Later in the piece we learn that this reduced working week proposal is centered around the need for improved work-life balance for workers, particularly in times when they have more elder or child care responsibilities. Certainly anyone who has dealt with or is currently dealing with the constant struggle to balance family and personal care needs with work would appreciate the benefit for which the German workers are advocating.

    Before you pass off this as another 'Coddled European workplace' story and dismiss its importance or relevance for most of the rest of us, think about this.

    The conditions here in the US are not all that different than what is happening in Germany, and in many other developed countries right now. Unemployment is at or near decades-long lows. Skilled workers are incredibly hard to find (and to retain). In manufacturing and other heavy industries, long tenured and older workers are retiring much faster than they can be replaced with new talent. And finally, more and more American workers are also struggling with elder and child care needs, and making the balance with work and these personal obligations work. In fact, we did an entire recent HR Happy Hour Show on this topic.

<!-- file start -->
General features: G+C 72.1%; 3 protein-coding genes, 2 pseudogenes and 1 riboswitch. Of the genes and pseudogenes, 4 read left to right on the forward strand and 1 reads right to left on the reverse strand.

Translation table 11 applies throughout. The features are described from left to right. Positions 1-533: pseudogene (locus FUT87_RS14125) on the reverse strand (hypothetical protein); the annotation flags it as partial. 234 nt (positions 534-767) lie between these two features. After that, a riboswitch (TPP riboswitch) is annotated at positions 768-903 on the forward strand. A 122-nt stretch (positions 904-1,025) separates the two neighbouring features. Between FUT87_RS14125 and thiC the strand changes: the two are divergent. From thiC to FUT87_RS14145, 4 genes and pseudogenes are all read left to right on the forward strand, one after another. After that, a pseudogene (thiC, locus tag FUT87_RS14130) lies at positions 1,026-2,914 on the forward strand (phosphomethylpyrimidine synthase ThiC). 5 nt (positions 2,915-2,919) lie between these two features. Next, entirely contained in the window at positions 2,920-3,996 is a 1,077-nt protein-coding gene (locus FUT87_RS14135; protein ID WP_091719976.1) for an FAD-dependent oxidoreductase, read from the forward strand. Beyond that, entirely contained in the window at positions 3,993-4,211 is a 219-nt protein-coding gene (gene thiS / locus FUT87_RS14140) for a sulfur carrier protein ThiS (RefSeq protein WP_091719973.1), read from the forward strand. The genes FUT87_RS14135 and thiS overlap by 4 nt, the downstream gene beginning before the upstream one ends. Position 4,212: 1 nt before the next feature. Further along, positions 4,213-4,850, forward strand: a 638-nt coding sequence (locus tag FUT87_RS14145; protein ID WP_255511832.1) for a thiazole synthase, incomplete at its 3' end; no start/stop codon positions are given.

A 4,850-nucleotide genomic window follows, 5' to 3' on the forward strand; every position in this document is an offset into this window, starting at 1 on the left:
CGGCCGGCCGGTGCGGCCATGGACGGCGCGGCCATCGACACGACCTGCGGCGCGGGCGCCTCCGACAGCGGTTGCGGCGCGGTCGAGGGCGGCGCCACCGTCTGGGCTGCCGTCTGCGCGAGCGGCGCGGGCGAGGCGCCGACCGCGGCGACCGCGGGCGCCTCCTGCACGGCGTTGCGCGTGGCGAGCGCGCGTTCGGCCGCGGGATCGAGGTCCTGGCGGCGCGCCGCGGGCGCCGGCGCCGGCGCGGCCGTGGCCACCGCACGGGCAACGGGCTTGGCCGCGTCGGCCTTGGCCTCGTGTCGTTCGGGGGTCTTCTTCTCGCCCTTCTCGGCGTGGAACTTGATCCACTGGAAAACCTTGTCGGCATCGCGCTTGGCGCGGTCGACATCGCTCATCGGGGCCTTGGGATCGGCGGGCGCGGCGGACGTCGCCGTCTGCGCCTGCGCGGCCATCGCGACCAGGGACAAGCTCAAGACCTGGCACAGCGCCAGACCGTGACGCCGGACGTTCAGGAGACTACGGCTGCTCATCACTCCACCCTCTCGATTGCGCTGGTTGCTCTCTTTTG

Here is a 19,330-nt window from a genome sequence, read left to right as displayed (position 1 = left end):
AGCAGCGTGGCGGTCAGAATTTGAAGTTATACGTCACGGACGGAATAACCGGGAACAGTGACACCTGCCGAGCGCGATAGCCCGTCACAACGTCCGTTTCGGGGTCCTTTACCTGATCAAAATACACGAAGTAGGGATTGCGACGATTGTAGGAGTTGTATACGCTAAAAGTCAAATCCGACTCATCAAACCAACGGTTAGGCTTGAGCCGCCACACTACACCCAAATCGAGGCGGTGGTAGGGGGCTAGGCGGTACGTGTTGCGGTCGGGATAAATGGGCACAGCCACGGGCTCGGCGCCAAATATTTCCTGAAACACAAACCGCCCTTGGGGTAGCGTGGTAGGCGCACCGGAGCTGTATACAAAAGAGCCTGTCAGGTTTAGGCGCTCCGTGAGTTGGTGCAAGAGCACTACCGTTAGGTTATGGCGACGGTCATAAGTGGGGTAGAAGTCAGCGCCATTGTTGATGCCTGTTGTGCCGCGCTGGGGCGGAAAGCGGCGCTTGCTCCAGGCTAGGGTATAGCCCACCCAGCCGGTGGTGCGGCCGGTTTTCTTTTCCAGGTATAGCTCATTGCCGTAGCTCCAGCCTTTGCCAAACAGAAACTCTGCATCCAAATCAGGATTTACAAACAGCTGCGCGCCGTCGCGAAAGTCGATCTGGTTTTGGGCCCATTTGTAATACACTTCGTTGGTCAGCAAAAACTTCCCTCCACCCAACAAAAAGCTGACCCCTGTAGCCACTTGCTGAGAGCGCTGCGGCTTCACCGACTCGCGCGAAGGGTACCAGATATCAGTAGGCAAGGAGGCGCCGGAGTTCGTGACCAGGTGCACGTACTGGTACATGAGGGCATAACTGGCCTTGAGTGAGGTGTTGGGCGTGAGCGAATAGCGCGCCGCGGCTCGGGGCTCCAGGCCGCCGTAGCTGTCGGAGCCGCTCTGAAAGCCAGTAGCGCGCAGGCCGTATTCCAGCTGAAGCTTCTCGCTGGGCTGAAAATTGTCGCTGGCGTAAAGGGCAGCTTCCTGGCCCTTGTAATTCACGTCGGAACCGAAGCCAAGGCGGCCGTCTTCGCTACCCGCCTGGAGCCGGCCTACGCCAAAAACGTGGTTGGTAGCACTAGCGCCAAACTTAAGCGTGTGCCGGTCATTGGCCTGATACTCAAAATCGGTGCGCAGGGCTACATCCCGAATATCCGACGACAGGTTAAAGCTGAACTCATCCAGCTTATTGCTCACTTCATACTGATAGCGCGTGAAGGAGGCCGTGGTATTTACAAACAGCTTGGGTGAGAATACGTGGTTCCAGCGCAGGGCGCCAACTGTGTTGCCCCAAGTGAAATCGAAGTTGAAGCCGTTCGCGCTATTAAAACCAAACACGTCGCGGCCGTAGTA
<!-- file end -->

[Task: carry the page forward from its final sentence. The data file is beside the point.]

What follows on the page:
The main difference, you would rightly point out, in the story in Germany and the labor relations environment here in the US is the US worker generally does not have strong union/labor council representation that can advocate for these kinds of benefits and policies. And that is a big caveat, I admit.

    But all the other conditions are present, if not more acute here in the US. In fact, the US unemployment rate is about 4.1%, much lower than in Germany right now.

    So the thing to think about might not be 'What will I do when the workers agitate for 28-hour weeks?', but rather, 'Am I / we prepared for a labor environment where we (the employer), have even less power and influence than we have today?'